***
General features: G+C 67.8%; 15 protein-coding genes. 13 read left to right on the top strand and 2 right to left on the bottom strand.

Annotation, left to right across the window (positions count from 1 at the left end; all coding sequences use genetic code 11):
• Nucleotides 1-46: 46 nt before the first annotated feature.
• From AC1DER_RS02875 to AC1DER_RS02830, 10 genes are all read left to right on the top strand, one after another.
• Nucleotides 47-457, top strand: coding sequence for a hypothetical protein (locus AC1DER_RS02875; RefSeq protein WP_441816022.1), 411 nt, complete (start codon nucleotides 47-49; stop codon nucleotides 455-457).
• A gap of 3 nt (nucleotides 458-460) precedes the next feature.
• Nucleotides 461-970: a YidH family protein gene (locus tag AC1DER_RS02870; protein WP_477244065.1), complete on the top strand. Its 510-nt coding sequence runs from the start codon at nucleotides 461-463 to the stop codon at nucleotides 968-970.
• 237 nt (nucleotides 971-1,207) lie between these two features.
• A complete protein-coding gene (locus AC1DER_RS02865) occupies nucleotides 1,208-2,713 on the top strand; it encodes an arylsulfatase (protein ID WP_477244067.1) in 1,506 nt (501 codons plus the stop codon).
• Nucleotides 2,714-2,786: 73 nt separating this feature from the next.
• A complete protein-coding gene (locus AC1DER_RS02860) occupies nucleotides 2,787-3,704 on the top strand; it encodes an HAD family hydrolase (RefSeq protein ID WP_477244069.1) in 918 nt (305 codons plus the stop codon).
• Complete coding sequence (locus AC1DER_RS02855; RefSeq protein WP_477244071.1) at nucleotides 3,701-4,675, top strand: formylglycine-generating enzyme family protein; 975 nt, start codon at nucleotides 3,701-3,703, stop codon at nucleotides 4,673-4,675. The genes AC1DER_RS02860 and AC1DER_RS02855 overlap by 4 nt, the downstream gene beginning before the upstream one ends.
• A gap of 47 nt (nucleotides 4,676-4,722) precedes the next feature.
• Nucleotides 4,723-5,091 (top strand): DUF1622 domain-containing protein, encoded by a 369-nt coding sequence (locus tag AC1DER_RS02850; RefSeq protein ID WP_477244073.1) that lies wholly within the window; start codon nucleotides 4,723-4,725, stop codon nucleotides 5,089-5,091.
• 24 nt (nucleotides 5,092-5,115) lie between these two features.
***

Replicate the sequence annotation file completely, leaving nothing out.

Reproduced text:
General features: G+C 67.8%; 15 protein-coding genes. 13 read left to right on the top strand and 2 right to left on the bottom strand.

Annotation, left to right across the window (positions count from 1 at the left end; all coding sequences use genetic code 11):
• Nucleotides 1-46: 46 nt before the first annotated feature.
• From AC1DER_RS02875 to AC1DER_RS02830, 10 genes are all read left to right on the top strand, one after another.
• Nucleotides 47-457, top strand: coding sequence for a hypothetical protein (locus AC1DER_RS02875; RefSeq protein WP_441816022.1), 411 nt, complete (start codon nucleotides 47-49; stop codon nucleotides 455-457).
• A gap of 3 nt (nucleotides 458-460) precedes the next feature.
• Nucleotides 461-970: a YidH family protein gene (locus tag AC1DER_RS02870; protein WP_477244065.1), complete on the top strand. Its 510-nt coding sequence runs from the start codon at nucleotides 461-463 to the stop codon at nucleotides 968-970.
• 237 nt (nucleotides 971-1,207) lie between these two features.
• A complete protein-coding gene (locus AC1DER_RS02865) occupies nucleotides 1,208-2,713 on the top strand; it encodes an arylsulfatase (protein ID WP_477244067.1) in 1,506 nt (501 codons plus the stop codon).
• Nucleotides 2,714-2,786: 73 nt separating this feature from the next.
• A complete protein-coding gene (locus AC1DER_RS02860) occupies nucleotides 2,787-3,704 on the top strand; it encodes an HAD family hydrolase (RefSeq protein ID WP_477244069.1) in 918 nt (305 codons plus the stop codon).
• Complete coding sequence (locus AC1DER_RS02855; RefSeq protein WP_477244071.1) at nucleotides 3,701-4,675, top strand: formylglycine-generating enzyme family protein; 975 nt, start codon at nucleotides 3,701-3,703, stop codon at nucleotides 4,673-4,675. The genes AC1DER_RS02860 and AC1DER_RS02855 overlap by 4 nt, the downstream gene beginning before the upstream one ends.
• A gap of 47 nt (nucleotides 4,676-4,722) precedes the next feature.
• Nucleotides 4,723-5,091 (top strand): DUF1622 domain-containing protein, encoded by a 369-nt coding sequence (locus tag AC1DER_RS02850; RefSeq protein ID WP_477244073.1) that lies wholly within the window; start codon nucleotides 4,723-4,725, stop codon nucleotides 5,089-5,091.
• 24 nt (nucleotides 5,092-5,115) lie between these two features.